Neglected and underused crops are plant species with a long history of mainly local production and having strong links to the cultural heritage of their places of origin.
They have been used for centuries or even millennia for their food, therapeutic and medicinal properties, but have been reduced in importance over time and have been ‘neglected’ by agricultural researchers, food scientists and policymakers. They are ‘underutilized‘ with reference to their potential owing to unrecognized nutritional value, poor consumer awareness and reputation of “famine” food or “poor people’s food”. Infact, the severe genetic erosion of their genepools has resulted in them being termed as ‘lost’ or ‘orphaned’ crops.
One such NUC is the Kachri (other names are Chibad, Sane and Kaachar in various parts of North India) that grows wild in the vast deserts of Rajasthan and like a weed in Punjab. Traditionally used either as pickles, chutney or everyday subzi, it also served as a great nibble for kids plucking it right off the vine. The fact that readymade dips, ketchups and sauces in fancy packaging have replaced our native pickles and chutney is no less than a tragedy. Once an important part of North Indian meals, the present ‘modern’ and ‘fast moving generation’ remains oblivious to its existence, much less its benefits. The Kachri, like many other NUC is a wonderful resource of nutrients – high in protein, calcium and omega-3, also rich in antioxidants, flavonoids and saponins. It acts as a coolant for people living in the harsh arid areas of North-Western India, where it is hard to grow conventional vegetables.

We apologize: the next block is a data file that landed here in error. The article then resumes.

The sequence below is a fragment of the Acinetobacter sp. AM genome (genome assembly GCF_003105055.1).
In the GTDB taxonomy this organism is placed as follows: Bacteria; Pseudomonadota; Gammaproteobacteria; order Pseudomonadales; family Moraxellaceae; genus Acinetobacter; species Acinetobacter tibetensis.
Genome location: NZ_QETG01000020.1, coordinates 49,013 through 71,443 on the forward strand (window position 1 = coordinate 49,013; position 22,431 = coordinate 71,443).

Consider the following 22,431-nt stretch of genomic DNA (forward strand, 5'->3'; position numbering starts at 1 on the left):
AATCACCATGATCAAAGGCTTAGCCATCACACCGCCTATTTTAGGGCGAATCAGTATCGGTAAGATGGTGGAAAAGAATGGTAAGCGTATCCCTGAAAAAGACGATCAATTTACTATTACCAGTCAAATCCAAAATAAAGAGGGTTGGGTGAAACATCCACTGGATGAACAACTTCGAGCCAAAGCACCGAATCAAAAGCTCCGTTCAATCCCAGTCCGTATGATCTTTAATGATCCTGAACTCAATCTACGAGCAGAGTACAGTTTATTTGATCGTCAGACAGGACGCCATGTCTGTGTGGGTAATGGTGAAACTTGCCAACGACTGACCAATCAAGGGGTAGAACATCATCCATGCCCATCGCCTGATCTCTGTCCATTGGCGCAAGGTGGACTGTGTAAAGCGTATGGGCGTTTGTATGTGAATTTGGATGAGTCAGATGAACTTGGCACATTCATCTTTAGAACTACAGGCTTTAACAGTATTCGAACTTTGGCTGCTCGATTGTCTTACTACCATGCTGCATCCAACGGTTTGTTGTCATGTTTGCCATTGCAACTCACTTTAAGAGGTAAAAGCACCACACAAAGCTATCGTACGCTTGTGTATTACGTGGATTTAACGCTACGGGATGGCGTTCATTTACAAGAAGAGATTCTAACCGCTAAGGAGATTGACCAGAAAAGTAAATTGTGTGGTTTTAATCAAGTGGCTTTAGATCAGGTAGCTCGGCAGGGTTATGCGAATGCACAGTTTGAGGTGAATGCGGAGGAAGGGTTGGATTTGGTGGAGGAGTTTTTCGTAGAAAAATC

The need of the hour is to encourage cultivation of various NUCs and get them back in our diets. The cross – sectoral benefits of doing so are –
- Nutrition – NUCs have known medicinal and therapeutic properties and have been used by the local people to cure various diseases. They have been used as curative foods in the traditional Indian Medicine and Ayurveda
- Economy – Improves income generation for small and medium- scale farmers
- Climate smart – They adapt to marginal soil and climate conditions. Owing to their potential for dietary diversification, they can contribute to UN Sustainable Development Goal, SDG15 (halt biodiversity loss)
- Zero hunger – By reducing our dependency on only major crops for food, they can contribute to the second UN Sustainable Development Goal, SDG2 (end hunger, achieve food security)
A compilation of few NUCs of India based on their origin-